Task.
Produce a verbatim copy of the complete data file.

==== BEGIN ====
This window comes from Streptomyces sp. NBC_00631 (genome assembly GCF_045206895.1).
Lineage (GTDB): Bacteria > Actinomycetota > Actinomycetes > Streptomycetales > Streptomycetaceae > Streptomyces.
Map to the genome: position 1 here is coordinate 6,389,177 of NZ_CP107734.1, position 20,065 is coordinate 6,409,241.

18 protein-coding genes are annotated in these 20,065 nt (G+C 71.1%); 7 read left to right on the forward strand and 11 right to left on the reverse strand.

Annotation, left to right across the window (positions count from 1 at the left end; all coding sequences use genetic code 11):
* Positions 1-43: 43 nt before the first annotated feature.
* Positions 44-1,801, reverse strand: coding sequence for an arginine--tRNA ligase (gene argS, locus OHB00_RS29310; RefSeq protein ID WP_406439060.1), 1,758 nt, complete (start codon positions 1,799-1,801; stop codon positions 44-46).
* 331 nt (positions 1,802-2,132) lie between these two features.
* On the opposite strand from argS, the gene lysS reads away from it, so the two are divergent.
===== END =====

This window comes from Streptomyces sp. NBC_00631 (genome assembly GCF_045206895.1).
Lineage (GTDB): Bacteria > Actinomycetota > Actinomycetes > Streptomycetales > Streptomycetaceae > Streptomyces.
Map to the genome: position 1 here is coordinate 6,389,177 of NZ_CP107734.1, position 20,065 is coordinate 6,409,241.

18 protein-coding genes are annotated in these 20,065 nt (G+C 71.1%); 7 read left to right on the forward strand and 11 right to left on the reverse strand.

Annotation, left to right across the window (positions count from 1 at the left end; all coding sequences use genetic code 11):
* Positions 1-43: 43 nt before the first annotated feature.
* Positions 44-1,801, reverse strand: coding sequence for an arginine--tRNA ligase (gene argS, locus OHB00_RS29310; RefSeq protein ID WP_406439060.1), 1,758 nt, complete (start codon positions 1,799-1,801; stop codon positions 44-46).
* 331 nt (positions 1,802-2,132) lie between these two features.
* On the opposite strand from argS, the gene lysS reads away from it, so the two are divergent.